Nuclear hand grenades pop up in all sorts of science fiction, from Star Wars to Fallout, but you'll never throw one unless you can send a 50-pound kettlebell 350 yards.
Ever since America figured out nuclear bombs, science fiction writers have flirted with all the different ways that nuclear weapons could work. But while lots of SciFi weapons have come to fruition, like drones and pain rays, the nuclear hand grenade will always be a weapon of fiction.
The military worked hard to expand its arsenal of nuclear weapons during the Cold War, making both large, high-yield weapons, like thermonuclear bombs, as well as smaller weapons, like nuclear cannons and recoilless rifles.
Nuclear weapons, explained in fiction with a bunch of mumbo jumbo and explained in the real-world with language that feels the same, follow specific physical rules. To trigger a nuclear explosion, material that can undergo fission—meaning that its atoms can be split apart and release energy—have to be brought from below a critical mass to above a critical mass.
Basically, you have to have a bunch of material that you've kept separated, and then you have to collapse it quickly. Once enough fissionable material is in a tight enough space, it'll explode. Going from subcritical to critical will cause a nuclear explosion, usually within a millionth of a second. Fusion weapons work by allowing a fission reaction to trigger a hydrogen fusion process.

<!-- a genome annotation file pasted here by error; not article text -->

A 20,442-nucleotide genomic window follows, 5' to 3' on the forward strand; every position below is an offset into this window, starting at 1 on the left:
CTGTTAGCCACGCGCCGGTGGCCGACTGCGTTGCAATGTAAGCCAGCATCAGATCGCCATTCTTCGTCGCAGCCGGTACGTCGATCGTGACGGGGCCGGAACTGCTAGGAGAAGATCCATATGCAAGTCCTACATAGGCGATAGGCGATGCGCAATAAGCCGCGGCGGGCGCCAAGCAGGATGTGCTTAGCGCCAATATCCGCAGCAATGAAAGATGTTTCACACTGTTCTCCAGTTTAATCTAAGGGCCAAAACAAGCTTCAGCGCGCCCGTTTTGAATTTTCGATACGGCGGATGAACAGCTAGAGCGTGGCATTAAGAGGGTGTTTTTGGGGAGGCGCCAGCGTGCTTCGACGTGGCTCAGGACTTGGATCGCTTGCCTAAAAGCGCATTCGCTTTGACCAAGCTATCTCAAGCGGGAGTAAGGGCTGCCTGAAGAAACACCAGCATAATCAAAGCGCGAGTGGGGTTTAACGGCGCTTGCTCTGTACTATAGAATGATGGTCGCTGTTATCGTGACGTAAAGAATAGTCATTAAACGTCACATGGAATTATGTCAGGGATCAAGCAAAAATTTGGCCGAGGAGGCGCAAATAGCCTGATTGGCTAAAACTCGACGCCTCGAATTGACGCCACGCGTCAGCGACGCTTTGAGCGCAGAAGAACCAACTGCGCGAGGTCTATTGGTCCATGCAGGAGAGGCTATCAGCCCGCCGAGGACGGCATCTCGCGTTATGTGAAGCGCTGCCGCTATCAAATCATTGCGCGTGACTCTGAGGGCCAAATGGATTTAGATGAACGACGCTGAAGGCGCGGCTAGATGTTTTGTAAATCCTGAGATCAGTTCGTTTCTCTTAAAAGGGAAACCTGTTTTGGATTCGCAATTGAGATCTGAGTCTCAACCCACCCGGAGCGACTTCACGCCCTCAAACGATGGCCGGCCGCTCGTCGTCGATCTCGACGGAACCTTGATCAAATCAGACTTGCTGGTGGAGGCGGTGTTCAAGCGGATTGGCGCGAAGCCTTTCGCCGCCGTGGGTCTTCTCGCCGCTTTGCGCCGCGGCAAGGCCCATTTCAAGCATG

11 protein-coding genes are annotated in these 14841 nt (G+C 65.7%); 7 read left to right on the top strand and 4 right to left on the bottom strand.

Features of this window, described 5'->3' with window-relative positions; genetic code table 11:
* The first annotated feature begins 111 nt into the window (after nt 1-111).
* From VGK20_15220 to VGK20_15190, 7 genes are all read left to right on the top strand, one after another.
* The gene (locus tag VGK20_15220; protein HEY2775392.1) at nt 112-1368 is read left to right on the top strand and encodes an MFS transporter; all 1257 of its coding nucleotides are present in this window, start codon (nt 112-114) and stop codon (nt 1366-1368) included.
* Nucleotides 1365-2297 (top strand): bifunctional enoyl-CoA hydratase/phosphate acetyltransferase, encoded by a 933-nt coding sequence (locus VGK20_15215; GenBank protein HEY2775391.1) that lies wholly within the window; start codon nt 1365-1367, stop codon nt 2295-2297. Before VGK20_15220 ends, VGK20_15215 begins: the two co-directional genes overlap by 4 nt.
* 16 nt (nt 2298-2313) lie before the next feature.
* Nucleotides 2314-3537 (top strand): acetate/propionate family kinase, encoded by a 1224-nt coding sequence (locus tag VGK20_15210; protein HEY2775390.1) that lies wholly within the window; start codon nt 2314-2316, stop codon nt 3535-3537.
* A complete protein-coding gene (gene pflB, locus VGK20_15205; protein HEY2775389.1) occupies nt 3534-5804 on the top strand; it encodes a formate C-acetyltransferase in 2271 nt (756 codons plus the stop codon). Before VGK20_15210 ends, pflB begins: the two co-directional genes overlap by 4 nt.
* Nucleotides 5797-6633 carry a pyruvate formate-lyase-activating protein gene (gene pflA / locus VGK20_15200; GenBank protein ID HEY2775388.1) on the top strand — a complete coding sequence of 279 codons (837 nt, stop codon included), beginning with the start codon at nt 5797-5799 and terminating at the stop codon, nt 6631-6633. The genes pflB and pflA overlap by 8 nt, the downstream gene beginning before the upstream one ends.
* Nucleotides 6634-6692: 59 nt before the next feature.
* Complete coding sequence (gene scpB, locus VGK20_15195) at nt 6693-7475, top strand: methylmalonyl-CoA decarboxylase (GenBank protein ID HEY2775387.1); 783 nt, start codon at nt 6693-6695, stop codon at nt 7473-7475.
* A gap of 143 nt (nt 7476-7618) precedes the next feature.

The Davy Crockett Bomb was a nuclear device delivered via recoilless rifle. While the warhead was about as small as it could be while reaching critical mass, the explosion was still large enough to give third-degree burns to everyone with 350 yards.
And that brings us to why you'll never see a nuclear hand grenade. You have to, have to, reach critical mass for the weapons to work. The minimum amount of nuclear material needed for a plutonium reaction is 11 pounds of weapons-grade material. That's a heavy hand grenade. Even then, it requires a "neutron reflector," a layer wrapped around the material that reflects any escaping neutrons back into the sphere. Graphite, steel, and other materials work for this purpose.
But that adds on more weight. A uranium weapon would be even worse, weighing in at 33 pounds plus its reflector. And that's without accounting for the weight of the parts needed to keep the nuclear material compartmentalized until it's time to set it off.
But even worse for the operator, these small amounts of nuclear material would have a devastating effect at much larger ranges than an operator could possible throw it. Take the W54 warhead placed on America's lowest-yield nuclear missiles, the Davy Crockett bomb fired from a recoilless rifle and the AIM-26 air-to-air nuclear missile.
A W54 warhead explodes after a Davy Crockett test shot. It's the smallest warhead ever deployed and nearly the smallest warhead possible, and it still kills everything within a few hundred yards.
The W54 had approximately 50 pounds of uranium, about as small as you could get while still achieving critical mass. Even that small amount of material created an explosion with the same yield as 250 tons of TNT. Think you can throw a 33-pound grenade far enough to be safe from the 250-ton blast? Hint: You would need to throw it at least 350 yards just to avoid third-degree burns from radiation.
Sorry, everyone. But, the good news is that laser rifles have a real chance. Sweet.